Guest Blogger

Author: James Malia, Director of Employee Benefits at Sodexo Engage, specialists in employee and consumer engagement

2017 – the year that government, businesses and the public blew the lid off the scale of mental health problems facing the UK. Drawing together the link between mental health awareness and the working world is the government’s Thriving at Work report. The short story: the UK has a problem and we can’t just depend on government to fix it.

The problem

The report acknowledges that there are more people in work with mental health conditions than ever before. But, it’s important to remember that we’re increasing our awareness and diagnoses of ‘poor’ mental health every day, so perhaps this could just mean that staff are happier to disclose their personal challenges. Either way, it is a good step. That’s just a fraction of the story though. The report uncovered that every year, 300,000 employees with a mental health problem lose their job. For the business world, that is a talent pool of 300,000 people who have proved themselves, but have since been failed by the system.

The scale

But it’s not just those that have lost their jobs; it’s about those still in work too. 15% of people in employment have symptoms of an existing mental health condition. It costs employers between £33bn and £42bn every year in presenteeism, sickness absence and staff turnover. The fact that over half of this is due to presenteeism is another sign of how bad our general understating of poor mental health is in the working world.

The productivity conundrum

With the UK on a mission to understand and improve its national productivity levels, it makes sense to consider the impact that poor mental health may be having here. The report calculates that it costs the economy between £74bn and £99bn every single year. Addressing poor mental health is expensive though, so is there a return on investment that makes it worth it? Analysis from Deloitte looking at the benefits of investing in improving mental health show a consistently positive return. The academics say the same.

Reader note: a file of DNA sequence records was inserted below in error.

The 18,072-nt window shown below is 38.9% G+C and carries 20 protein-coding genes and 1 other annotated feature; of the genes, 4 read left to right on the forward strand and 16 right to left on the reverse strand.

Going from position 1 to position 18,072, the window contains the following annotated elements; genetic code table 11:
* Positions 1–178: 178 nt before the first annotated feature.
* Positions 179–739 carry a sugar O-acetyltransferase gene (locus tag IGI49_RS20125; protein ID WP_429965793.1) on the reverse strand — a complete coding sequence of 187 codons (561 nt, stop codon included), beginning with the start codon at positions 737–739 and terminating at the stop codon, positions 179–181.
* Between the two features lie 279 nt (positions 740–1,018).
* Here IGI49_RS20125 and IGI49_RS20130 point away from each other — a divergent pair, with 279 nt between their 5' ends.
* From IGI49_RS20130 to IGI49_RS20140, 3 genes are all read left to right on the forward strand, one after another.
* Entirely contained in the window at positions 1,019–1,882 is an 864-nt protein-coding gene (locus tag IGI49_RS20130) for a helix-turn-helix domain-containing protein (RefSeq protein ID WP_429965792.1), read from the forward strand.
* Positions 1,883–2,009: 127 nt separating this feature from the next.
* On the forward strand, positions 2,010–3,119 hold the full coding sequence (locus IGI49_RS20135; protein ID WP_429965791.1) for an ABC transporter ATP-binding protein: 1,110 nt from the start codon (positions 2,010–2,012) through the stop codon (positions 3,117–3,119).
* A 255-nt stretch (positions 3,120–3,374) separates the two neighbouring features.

The way we think

One of the biggest bug bears of business professionals who understand mental health is that it is always preceded by the words “poor” or “bad”. In the corporate space, outside of an environment of empathetic business people or HR, it’s rare to hear “good” or “healthy” in the same sentence as mental health. This does nothing to help the stigma.

The Thriving at Work report has recognised this. It states mental health is something that “we all have” but we “fluctuate between thriving, struggling and being ill and possible off work”. With this new mindset and appropriate support, someone may well be suffering from a serious mental health problem, but they could just as equally be thriving at work. They are not mutually exclusive.

The action

As a start, the government is looking to set out “mental health core standards”. They are actions that any organisation can implement without too much upheaval and reasonably swiftly. These read as:

  • Produce, implement and communicate a mental health at work plan;
  • Develop mental health awareness among employees;
  • Encourage open conversations about mental health and the support available when employees are struggling;
  • Provide employees with good working conditions and ensure they have a healthy work life balance and opportunities for development;
  • Promote effective people management through line managers and supervisors;
  • Routinely monitor employee mental health and wellbeing

Longer term, the report calls on a move to increase transparency and accountability through internal and external reporting, demonstrate accountability, improve the disclosure process and ensure provision of tailored in-house mental health support and signposting to clinical help.

Is it enough?

The report’s Annex gives some suggested recommendations as to how these changes can be implemented, but to do it well and to get it right, someone in the business must drive this change and understand the goal. Reluctant managers or adopting these as a ‘tick box’ exercise will make little to no difference. It has to be done right and communicated well.

One of the biggest barriers to removing the mental health stigma in the workplace is the fear of talking about it. By taking these initial steps, encouraging a mental health champion and taking these issues as seriously as physical health concerns, everyone could start to see a serious, positive, shift.

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